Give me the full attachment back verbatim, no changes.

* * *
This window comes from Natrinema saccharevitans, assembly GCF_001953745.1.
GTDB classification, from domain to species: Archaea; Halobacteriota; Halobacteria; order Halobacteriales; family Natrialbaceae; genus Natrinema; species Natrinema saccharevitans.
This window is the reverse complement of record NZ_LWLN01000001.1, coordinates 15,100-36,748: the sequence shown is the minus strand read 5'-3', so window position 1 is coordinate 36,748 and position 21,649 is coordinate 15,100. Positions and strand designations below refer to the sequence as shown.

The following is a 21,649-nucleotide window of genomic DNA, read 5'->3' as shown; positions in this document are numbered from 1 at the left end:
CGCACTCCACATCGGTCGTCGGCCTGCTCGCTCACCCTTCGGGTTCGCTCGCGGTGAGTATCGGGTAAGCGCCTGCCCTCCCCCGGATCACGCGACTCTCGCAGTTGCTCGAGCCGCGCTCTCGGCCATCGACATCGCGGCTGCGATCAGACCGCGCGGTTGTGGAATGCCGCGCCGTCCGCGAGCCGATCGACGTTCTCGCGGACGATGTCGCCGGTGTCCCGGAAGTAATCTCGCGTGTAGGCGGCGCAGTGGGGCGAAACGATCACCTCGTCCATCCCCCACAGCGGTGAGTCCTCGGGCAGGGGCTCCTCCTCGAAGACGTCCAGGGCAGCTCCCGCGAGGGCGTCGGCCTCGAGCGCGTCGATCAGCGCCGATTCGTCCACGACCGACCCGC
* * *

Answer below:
This window comes from Natrinema saccharevitans, assembly GCF_001953745.1.
GTDB classification, from domain to species: Archaea; Halobacteriota; Halobacteria; order Halobacteriales; family Natrialbaceae; genus Natrinema; species Natrinema saccharevitans.
This window is the reverse complement of record NZ_LWLN01000001.1, coordinates 15,100-36,748: the sequence shown is the minus strand read 5'-3', so window position 1 is coordinate 36,748 and position 21,649 is coordinate 15,100. Positions and strand designations below refer to the sequence as shown.

The following is a 21,649-nucleotide window of genomic DNA, read 5'->3' as shown; positions in this document are numbered from 1 at the left end:
CGCACTCCACATCGGTCGTCGGCCTGCTCGCTCACCCTTCGGGTTCGCTCGCGGTGAGTATCGGGTAAGCGCCTGCCCTCCCCCGGATCACGCGACTCTCGCAGTTGCTCGAGCCGCGCTCTCGGCCATCGACATCGCGGCTGCGATCAGACCGCGCGGTTGTGGAATGCCGCGCCGTCCGCGAGCCGATCGACGTTCTCGCGGACGATGTCGCCGGTGTCCCGGAAGTAATCTCGCGTGTAGGCGGCGCAGTGGGGCGAAACGATCACCTCGTCCATCCCCCACAGCGGTGAGTCCTCGGGCAGGGGCTCCTCCTCGAAGACGTCCAGGGCAGCTCCCGCGAGGGCGTCGGCCTCGAGCGCGTCGATCAGCGCCGATTCGTCCACGACCGACCCGC